The Bharatiya Janata Party Destroyed The Idea of Bombay in 1992, And All I Could Do Was Watch
I was a college student in December 1992, when the Babri Masjid was demolished. My life until that point had been a fairly sheltered one, growing up as I had through the 70s and 80s, untouched by the malice of militant political parties like the Shiv Sena that had, by then, already begun the slow process of destroying a once beautiful city.
When the Masjid fell, it took with it an innocence that had long clung to Bombay; at least it seemed that way to a 16-year-old. A number of things changed dramatically that month, in the aftermath of that edifice falling on national television. For one, almost overnight, one’s surname and religion suddenly seemed to matter more than anything else. It was as if my friends and neighbours were compelled to reassert their identity, and question their beliefs, in ways that are now worryingly part of our daily existence. What was once a private activity, the decision to worship a God or Goddess in a sanctuary away from prying eyes, was violently yanked into the open.
The school I went to, a public institution in the then TV soap actor-free suburb of Malad, enabled me to grow up with people of all faiths. The friends I made — Hindu, Muslim, Sikh, and possibly the only Parsi in that suburb at the time — continue to be close despite the decades that now lie between us. I was forced to confront their identities, along with my own, for the first time that December.
Another thing that acquired an inordinate amount of importance was a piece of skin tissue that had never meant anything to me until then.
I was circumcised in the late 70s, apparently. I don’t remember the act, luckily, but knew it had something to do with an over-zealous doctor who insisted it was for the best. I have no opinion on whether it has been good for me or not. It certainly made an impact in the boys’ toilets where, as 5 or 6-year-olds, we would gladly display our genitalia to classmates and engage in exciting games involving who could pee the furthest. It wasn’t entirely our fault; all we had by way of entertainment was Doordarshan after 6.30 pm.
In 1992, decades after I had considered circumcision with anything other than mild curiosity, I was told to stay away from some parts of Malad after dusk to avoid being attacked. Circumcised men were terrorists, apparently. There were rumours of boys and men being accosted by groups of people and forced to pull down their trousers. Those who were circumcised were, allegedly, stabbed. In that pre-Internet and smartphone era, there was no way of figuring out the truth and disseminating it via WhatsApp.
What I do know is that Malvani, a locality that lies off Marve Road, was one of the worst affected. For a teenager, the idea of murder was obviously hard to come to terms with. I saw bodies with some regularity during those bloody weeks, covered in white linen, lying unattended while buses taking me to the nearest railway station moved unhurriedly past. I should not have been witness to victims of those crimes — for crimes they undoubtedly were — but was, because a political party had chosen to tear a country apart in its bid to capture an election.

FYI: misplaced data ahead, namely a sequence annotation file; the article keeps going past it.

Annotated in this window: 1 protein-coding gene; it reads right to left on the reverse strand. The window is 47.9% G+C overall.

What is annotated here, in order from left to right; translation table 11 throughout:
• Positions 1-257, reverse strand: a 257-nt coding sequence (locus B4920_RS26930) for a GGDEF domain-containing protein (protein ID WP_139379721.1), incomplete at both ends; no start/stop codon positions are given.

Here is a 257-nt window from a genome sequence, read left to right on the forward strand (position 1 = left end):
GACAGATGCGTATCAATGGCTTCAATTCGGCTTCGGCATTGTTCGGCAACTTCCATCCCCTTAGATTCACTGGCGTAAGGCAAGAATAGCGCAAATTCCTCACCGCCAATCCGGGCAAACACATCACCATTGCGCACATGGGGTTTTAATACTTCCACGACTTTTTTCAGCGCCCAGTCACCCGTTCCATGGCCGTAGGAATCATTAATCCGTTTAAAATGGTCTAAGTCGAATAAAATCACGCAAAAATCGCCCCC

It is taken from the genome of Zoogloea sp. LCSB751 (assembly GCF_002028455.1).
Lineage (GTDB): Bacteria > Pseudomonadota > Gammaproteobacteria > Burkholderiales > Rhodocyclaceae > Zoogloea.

Another thing that shook me was the need for night-long vigils across my neighbourhood, by well-meaning neighbours intent on protecting residents of minority communities. I spent hours on the terrace of one such building, home to one of my closest friends. I remember those nervous walks, lit only by the moon, as residents kept an eye out for any hint of a mob coming down the street. We should have been in college, not thrust into the roles of vigilantes trying to prevent acts of murder. Those vigils have stayed with me, and come to mind often these days when I see crowded of unarmed men and women trying to protest peacefully while under attack from a police force drunk with power.
I put aside all thoughts of the Masjid and its aftermath with the arrival of 1994. Millions of Bombayites did, because living in the past is a luxury no Indian city can afford. So, like the rest, I tucked away those fears and anxieties, hiding them away in a corner of my mind while I got on with the business of living.
They surfaced when the BJP came to power in 2014. Suddenly, social media platforms began to take on sinister hues with the birth of terms like ‘libtard,’ ‘sickular’ and ‘presstitute.’ The more popular platforms had existed for a while, but were suddenly awash in an enormous amount of vitriol that tied in with the Narendra Modi campaign. It was history we were condemned to repeat, because we had conveniently chosen to forget.
It is naive to assume that other political parties have never used the religious card to polarise voters, of course. It is also naive to assume that, without genuine electoral reform, the notion of nurturing a vote bank by using any means necessary will ever go away.
Today’s Bombay, like the rest of India, is a suspicious place. Divisions, like rot, run deep. It is a once charming city that has become a place of anger rather than understanding. A city where your surname now matters more than ever before, and where the religion you practice defines where you can and cannot own a home. We no longer have localities with character. All we have are townships and ghettos. It reminds me of a rather pertinent question once posed by the journalist Aroon Tikekar. “How,” he asked, “have we gone from a city where Mohammad Rafi sang songs in praise of Hindu Gods to a place where Muslims are denied houses?”
The political party that currently rules at the Centre has answers to that powerful question. Bombay may forgive them all at some point, but some of us will never forget.